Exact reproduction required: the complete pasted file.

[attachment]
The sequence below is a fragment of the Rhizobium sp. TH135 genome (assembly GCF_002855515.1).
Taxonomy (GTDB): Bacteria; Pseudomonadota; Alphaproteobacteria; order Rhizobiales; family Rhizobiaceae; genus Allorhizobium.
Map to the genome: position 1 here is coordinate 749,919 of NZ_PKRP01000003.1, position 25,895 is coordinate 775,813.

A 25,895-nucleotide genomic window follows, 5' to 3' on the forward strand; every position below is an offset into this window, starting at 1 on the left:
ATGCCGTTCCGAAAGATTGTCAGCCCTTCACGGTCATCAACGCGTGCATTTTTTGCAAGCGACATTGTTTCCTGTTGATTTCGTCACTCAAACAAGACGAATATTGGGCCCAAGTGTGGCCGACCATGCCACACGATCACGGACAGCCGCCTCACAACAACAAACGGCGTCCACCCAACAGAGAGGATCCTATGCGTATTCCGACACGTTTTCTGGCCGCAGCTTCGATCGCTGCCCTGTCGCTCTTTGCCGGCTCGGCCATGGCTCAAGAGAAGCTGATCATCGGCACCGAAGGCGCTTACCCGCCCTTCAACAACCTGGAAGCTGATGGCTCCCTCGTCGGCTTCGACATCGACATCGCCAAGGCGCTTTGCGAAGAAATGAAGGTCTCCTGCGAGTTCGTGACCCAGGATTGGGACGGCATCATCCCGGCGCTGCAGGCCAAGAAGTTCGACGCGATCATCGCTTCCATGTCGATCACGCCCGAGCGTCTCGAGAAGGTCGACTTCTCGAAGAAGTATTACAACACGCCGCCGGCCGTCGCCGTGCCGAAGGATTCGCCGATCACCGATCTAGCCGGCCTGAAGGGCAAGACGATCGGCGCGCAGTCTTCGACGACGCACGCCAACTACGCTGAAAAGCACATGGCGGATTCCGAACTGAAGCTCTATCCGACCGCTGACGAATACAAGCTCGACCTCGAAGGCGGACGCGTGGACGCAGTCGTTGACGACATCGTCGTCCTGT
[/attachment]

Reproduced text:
The sequence below is a fragment of the Rhizobium sp. TH135 genome (assembly GCF_002855515.1).
Taxonomy (GTDB): Bacteria; Pseudomonadota; Alphaproteobacteria; order Rhizobiales; family Rhizobiaceae; genus Allorhizobium.
Map to the genome: position 1 here is coordinate 749,919 of NZ_PKRP01000003.1, position 25,895 is coordinate 775,813.

A 25,895-nucleotide genomic window follows, 5' to 3' on the forward strand; every position below is an offset into this window, starting at 1 on the left:
ATGCCGTTCCGAAAGATTGTCAGCCCTTCACGGTCATCAACGCGTGCATTTTTTGCAAGCGACATTGTTTCCTGTTGATTTCGTCACTCAAACAAGACGAATATTGGGCCCAAGTGTGGCCGACCATGCCACACGATCACGGACAGCCGCCTCACAACAACAAACGGCGTCCACCCAACAGAGAGGATCCTATGCGTATTCCGACACGTTTTCTGGCCGCAGCTTCGATCGCTGCCCTGTCGCTCTTTGCCGGCTCGGCCATGGCTCAAGAGAAGCTGATCATCGGCACCGAAGGCGCTTACCCGCCCTTCAACAACCTGGAAGCTGATGGCTCCCTCGTCGGCTTCGACATCGACATCGCCAAGGCGCTTTGCGAAGAAATGAAGGTCTCCTGCGAGTTCGTGACCCAGGATTGGGACGGCATCATCCCGGCGCTGCAGGCCAAGAAGTTCGACGCGATCATCGCTTCCATGTCGATCACGCCCGAGCGTCTCGAGAAGGTCGACTTCTCGAAGAAGTATTACAACACGCCGCCGGCCGTCGCCGTGCCGAAGGATTCGCCGATCACCGATCTAGCCGGCCTGAAGGGCAAGACGATCGGCGCGCAGTCTTCGACGACGCACGCCAACTACGCTGAAAAGCACATGGCGGATTCCGAACTGAAGCTCTATCCGACCGCTGACGAATACAAGCTCGACCTCGAAGGCGGACGCGTGGACGCAGTCGTTGACGACATCGTCGTCCTGT